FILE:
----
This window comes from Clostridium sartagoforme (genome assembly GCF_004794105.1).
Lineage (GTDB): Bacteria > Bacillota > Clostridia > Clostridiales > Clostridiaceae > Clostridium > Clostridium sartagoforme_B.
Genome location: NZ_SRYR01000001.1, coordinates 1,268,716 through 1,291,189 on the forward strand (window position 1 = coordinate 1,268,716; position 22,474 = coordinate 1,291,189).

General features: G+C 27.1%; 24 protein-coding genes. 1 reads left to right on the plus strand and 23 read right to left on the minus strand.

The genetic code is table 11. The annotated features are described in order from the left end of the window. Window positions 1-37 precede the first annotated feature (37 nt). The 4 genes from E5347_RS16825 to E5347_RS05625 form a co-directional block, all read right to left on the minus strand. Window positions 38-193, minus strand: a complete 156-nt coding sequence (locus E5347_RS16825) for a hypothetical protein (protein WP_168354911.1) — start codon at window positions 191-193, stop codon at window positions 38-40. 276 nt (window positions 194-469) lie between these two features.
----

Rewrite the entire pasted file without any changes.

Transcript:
This window comes from Clostridium sartagoforme (genome assembly GCF_004794105.1).
Lineage (GTDB): Bacteria > Bacillota > Clostridia > Clostridiales > Clostridiaceae > Clostridium > Clostridium sartagoforme_B.
Genome location: NZ_SRYR01000001.1, coordinates 1,268,716 through 1,291,189 on the forward strand (window position 1 = coordinate 1,268,716; position 22,474 = coordinate 1,291,189).

General features: G+C 27.1%; 24 protein-coding genes. 1 reads left to right on the plus strand and 23 read right to left on the minus strand.

The genetic code is table 11. The annotated features are described in order from the left end of the window. Window positions 1-37 precede the first annotated feature (37 nt). The 4 genes from E5347_RS16825 to E5347_RS05625 form a co-directional block, all read right to left on the minus strand. Window positions 38-193, minus strand: a complete 156-nt coding sequence (locus E5347_RS16825) for a hypothetical protein (protein WP_168354911.1) — start codon at window positions 191-193, stop codon at window positions 38-40. 276 nt (window positions 194-469) lie between these two features.